Early Morning Shakes, the third full-length from Tyler, Texas' Whiskey Myers, was produced by veteran Dave Cobb (who also helmed the sessions for Jason Isbell's Southeastern). Frontman Cody Cannon and company retain the hard-edged brand of Southern rock they've pursued from the beginning, leaving most traces of the Red Dirt scene's brand of country from 2011's Firewater and their self-titled debut fading in the rearview. (Firewater actually debuted at number 26 on Billboard's Country Albums chart.) There are country tinges here, especially in the excellent "Dogwood" and "Shelter from the Rain," but these have more in common with the music on Dickey Betts' Highway Call than Nashville, and there are two interesting, largely acoustic numbers ("Reckoning" and "Colloquy"). These cuts prove the exceptions on the set. The rest of these songs are constructed of loud and proud guitar riffs, popping rim shots, and blues-rock that nod equally to Led Zeppelin and Lynyrd Skynyrd. (Though they should have known better than to record "Hard Road to Hoe," which is a blatant rip-off of the former's trademark "Heartbreaker" vamp.) Cobb's collaboration with the band adds an important element, and one that Skynyrd used to great effect: a soaring, soulful, female backing chorus that draws directly on the inspiration of Muscle Shoals-era R&B. It adds another dimension to the twin-guitar attack of Cody Tate and John Jeffers (who never wander off into self-indulgence here). Check the set's first single, "Home," the opening title track, and "Wild Baby Shake Me" for three excellent examples. "Where the Sun Don't Shine" delves too deeply into Texas's Red Dirt's wanna-be-outlaw songwriting xenophobia. On the other hand, the reading of David Allan Coe's "Need a Little Time Off for Bad Behavior" features the swampy, Deep Purple-esque organ, chugging harmonica, whinnying lap steel, and female backing vocals of the original while adding canny new textures and a funkier, greasier groove. Early Morning Shakes breaks no new ground, but Whiskey Myers aren't trying to. Though the band still needs to focus more on its songwriting, this set gives the listener a real feel for Whiskey Myers' live presence, making this set a kinetic (mostly) enjoyable whole.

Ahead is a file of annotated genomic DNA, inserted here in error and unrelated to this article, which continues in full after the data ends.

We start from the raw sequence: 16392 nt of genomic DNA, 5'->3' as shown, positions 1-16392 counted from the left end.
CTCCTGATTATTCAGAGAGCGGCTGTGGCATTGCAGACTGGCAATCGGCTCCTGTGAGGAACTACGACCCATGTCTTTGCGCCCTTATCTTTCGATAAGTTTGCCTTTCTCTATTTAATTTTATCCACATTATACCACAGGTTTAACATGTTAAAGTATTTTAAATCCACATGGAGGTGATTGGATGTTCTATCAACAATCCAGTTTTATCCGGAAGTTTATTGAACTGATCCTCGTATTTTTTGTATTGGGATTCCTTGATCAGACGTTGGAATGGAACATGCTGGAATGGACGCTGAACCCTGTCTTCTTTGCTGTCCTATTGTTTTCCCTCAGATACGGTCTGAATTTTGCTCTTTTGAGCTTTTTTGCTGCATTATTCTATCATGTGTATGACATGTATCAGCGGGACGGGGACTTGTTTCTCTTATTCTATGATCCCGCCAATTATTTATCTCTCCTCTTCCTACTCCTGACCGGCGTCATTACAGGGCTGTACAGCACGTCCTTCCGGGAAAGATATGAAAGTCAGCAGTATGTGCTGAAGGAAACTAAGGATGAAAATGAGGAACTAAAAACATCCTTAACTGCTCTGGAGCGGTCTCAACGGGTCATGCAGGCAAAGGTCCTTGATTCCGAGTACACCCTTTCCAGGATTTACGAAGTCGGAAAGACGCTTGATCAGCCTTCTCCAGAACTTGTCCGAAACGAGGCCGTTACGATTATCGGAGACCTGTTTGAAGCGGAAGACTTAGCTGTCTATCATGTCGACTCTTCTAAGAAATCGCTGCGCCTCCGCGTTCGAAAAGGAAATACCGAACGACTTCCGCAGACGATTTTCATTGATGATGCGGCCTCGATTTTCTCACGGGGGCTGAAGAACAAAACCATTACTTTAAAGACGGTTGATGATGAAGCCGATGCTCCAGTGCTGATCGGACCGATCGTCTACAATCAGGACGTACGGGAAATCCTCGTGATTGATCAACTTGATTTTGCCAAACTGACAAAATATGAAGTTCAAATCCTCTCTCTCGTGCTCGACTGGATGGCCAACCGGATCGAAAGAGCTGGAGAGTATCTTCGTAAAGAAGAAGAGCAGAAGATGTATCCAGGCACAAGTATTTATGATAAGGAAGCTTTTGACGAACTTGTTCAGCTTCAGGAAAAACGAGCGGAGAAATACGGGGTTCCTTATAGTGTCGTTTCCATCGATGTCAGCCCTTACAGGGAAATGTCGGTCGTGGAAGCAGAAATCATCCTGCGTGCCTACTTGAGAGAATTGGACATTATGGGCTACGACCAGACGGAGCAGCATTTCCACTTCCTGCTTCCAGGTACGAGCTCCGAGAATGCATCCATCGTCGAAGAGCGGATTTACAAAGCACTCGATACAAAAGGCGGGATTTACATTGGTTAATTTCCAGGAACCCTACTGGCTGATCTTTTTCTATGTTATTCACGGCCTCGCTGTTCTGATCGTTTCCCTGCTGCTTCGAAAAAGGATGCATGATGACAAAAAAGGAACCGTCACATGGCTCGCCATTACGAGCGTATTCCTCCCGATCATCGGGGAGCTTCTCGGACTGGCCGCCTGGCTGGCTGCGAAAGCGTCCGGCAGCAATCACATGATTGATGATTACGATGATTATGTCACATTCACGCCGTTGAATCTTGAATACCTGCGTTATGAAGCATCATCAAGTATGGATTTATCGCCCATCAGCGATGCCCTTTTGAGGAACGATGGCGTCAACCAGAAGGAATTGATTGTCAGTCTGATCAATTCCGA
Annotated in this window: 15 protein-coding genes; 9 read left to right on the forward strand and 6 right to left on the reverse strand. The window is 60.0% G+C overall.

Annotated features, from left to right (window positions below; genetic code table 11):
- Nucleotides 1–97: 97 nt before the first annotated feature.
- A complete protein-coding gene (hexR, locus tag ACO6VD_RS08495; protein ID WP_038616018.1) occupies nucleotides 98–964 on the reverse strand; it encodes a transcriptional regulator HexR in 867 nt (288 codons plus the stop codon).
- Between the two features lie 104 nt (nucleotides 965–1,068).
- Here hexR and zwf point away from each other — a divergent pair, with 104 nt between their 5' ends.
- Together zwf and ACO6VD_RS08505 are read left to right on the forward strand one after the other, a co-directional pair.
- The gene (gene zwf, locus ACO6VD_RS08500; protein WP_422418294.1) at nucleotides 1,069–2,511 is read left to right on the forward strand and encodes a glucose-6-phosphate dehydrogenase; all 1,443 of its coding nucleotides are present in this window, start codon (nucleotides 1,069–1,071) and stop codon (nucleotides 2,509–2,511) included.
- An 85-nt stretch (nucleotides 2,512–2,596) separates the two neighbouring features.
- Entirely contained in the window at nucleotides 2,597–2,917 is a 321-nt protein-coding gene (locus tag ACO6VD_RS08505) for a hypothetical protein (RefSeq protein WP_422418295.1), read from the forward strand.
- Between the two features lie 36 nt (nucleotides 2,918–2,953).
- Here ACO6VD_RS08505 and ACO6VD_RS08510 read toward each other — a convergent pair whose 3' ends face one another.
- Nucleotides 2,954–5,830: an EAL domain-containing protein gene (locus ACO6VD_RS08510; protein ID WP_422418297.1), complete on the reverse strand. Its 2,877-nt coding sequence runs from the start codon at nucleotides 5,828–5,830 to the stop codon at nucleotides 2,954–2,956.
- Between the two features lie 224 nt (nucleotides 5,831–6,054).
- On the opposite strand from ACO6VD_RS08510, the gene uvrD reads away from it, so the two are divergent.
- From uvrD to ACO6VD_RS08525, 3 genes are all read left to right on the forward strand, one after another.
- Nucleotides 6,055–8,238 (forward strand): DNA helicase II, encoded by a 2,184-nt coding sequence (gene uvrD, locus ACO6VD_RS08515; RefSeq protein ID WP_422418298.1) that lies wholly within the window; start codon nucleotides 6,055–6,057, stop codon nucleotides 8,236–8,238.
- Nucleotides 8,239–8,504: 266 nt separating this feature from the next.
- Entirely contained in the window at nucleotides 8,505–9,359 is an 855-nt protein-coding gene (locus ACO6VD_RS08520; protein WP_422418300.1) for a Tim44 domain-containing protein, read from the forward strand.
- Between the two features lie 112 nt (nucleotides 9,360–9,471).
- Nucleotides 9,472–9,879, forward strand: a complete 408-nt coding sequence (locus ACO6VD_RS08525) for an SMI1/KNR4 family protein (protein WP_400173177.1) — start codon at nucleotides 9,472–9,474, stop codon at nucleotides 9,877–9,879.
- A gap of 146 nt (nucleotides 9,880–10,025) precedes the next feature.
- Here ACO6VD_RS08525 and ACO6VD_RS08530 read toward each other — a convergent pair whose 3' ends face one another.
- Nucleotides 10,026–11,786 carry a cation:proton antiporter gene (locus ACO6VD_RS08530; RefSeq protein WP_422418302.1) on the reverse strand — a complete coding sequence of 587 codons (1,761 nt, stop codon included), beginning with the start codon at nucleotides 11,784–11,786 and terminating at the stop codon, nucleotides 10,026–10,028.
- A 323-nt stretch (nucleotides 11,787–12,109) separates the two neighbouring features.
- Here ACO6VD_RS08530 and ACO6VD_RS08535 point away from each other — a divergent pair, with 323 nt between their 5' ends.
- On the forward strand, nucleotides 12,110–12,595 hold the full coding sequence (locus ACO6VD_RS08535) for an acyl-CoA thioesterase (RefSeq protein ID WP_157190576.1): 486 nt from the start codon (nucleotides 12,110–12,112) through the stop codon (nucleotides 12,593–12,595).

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AllMusic Review by Thom Jurek